As you know, Aquaponics is based on the nitrogen cycle. Fish produce waste which is basically Ammonia, Bacteria convert them to nitrates that are absorbed by plants.
Fish provide ammonia to your system through their waste and from their gills. It is an important player in an aquaponic system. It starts the nitrogen cycle in the system.
Ammonia in Aquaponics
It is a compound with a chemical formula NH3, is an important chemical that determines your aquaponic system’s survival. It takes part in the nitrogen cycle as it can be present in the water from excess fish food, decomposition of organic materials, and fish excretion.
Ammonia Poisoning in fish leads to detrimental effects such as:
- Decreased resistance to disease
- Damage to tissues, especially in gills and kidneys.
- Impaired growth
- Physiological imbalance
Therefore, keeping a check on ammonia is vital to creating the best environment for all organisms in the aquaponic system.
Why is it necessary to convert Ammonia into Nitrates?
- Ammonia is extremely toxic to fish and will soon kill them unless it is either diluted to a non-toxic level or converted into a less toxic form of nitrogen. It can cause nitrite poisoning.
- Plants absorb the nitrogen in the form of nitrates. The ammonia is not readily taken up by plants. So no matter how high the ammonia levels get in your fish tank, your plants will not be getting much nutrition from it.
Effect of Environment on Ammonia
A high ph and high temp make the ammonia even more toxic. The test checks the total amount of ammonia but there are actually two types included in the results and one is more harmful than the other. The water temp and ph will determine how much of each type of ammonia is present.
In addition, ammonia continually changes to ammonium (NH4+) and vice versa, with the relative concentrations of each depending on the water’s temperature and pH.
Ammonium is relatively harmless to fish as compared to Ammonia. At higher temperatures and pH, more of the nitrogen is in the toxic its form.
If you take a glance at the chart above you will notice the level of ammonia you can tolerate in your fish tank before it affects the fish. You will notice that at very warm water temperatures a small amount of ammonia can be toxic to your fish. At the opposite end of the spectrum in very cold water, the opposite is true. Fish can tolerate higher levels of ammonia in the cooler water. Check this post about optimum temperature range in aquaponics here.
This also true for dissolved oxygen. Cold water can store more dissolved oxygen than the same volume of warm water. Something we should all be mindful of! Check more about the role of dissolved oxygen in aquaponics here.
Overstocking your tank with fish is fraught with danger if any of these parameters are pushed beyond their tolerable limits. Check the fish to water ratio here.
Understanding the relationship between ammonia and water temperature will give you control over how well you can manage your system and avert danger if your water temperature suddenly climbs over summer and you fish begin to look weak and stressed.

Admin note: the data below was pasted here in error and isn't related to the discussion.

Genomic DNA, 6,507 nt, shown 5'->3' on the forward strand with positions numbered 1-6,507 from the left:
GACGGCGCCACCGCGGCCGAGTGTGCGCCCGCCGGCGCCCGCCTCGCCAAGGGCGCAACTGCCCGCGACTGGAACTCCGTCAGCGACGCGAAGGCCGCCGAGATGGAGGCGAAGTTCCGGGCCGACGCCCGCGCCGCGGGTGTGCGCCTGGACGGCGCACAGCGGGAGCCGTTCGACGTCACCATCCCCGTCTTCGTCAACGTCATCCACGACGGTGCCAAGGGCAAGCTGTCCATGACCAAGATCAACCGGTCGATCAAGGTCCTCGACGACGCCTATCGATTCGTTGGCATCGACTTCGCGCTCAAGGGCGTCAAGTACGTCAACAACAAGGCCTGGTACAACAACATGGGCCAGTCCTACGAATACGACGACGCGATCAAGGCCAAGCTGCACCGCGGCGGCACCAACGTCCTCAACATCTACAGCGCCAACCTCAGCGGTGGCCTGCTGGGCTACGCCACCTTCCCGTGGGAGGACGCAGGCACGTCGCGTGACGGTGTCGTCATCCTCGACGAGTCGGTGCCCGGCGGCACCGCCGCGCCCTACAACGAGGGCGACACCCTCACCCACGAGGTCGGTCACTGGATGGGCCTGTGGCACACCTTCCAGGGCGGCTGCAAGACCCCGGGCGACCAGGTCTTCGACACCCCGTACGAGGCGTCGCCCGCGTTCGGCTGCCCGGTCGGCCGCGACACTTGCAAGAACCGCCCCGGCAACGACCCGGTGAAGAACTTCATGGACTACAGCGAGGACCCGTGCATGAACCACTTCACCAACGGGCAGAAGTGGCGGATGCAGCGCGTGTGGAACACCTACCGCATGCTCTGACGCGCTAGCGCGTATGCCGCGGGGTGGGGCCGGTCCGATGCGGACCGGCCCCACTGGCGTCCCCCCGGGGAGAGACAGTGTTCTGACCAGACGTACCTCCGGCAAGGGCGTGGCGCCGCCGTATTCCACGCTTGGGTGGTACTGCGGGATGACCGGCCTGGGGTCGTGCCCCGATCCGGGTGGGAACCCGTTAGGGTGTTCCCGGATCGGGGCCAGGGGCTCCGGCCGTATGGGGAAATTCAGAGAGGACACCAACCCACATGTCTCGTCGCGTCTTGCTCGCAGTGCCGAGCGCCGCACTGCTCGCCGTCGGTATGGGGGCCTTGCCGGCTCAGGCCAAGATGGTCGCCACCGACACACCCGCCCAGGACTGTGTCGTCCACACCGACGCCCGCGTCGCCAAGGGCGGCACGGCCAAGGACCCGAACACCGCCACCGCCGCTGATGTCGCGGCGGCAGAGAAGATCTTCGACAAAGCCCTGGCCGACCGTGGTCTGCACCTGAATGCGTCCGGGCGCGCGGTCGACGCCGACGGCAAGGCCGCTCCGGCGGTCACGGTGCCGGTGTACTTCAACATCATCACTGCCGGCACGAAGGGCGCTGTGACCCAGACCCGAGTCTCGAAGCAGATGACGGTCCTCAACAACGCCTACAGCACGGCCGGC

Relation between pH and Ammonia
Ammonia is directly proportional to the pH
- The higher the pH in a system, the higher the level of ammonia and subsequently the lower the level of ammonium.
- The lower the pH in a system, the lower the level of ammonia and subsequently the higher the level of ammonium.
In your system, you want to aim for a relatively low level of pH, making ammonium the dominant substance in the system.
Nitrification efficiency is a problem many people run into. A higher level of pH increases the oxidation efficiency in a new system. Generally, folks will gravitate toward having higher pH in their system. However, as the system gets older it adapts, and efficiency can be reached at lower pH values.
We suggest a pH level of 6-6.4.
How to Test Ammonia?
After getting the strips, put a sample of the tank water in a clean container and swish around the test strip in the water sample for about 10 seconds.
Take the strip out, shake out any excess water, and immediately compare the color to the comparison chart, which will usually come with the test strips.
How to reduce ammonia levels
You can bring down ammonia in aquaponics by increasing the conversion or reducing the source:
1. Increase nitrification efficiency
This method increases the rate at which your ammonia or ammonium is being oxidized, speeding up the conversion of them into nitrates, which plants can pick up. Try to have nitrates in your system. They are non-toxic to fish.
2. Reduce the amount of nitrogen going into your system
Overfeeding cause ammonia levels to jump up. To avoid this, cut back on feeding those fish. Dead fish secrete ammonia. If you find any, remove it, then do not feed that tank for a day. The rotting feed will have the same effect as a dead fish.
Read in details about prevention and treatment of nitrite poisoning here.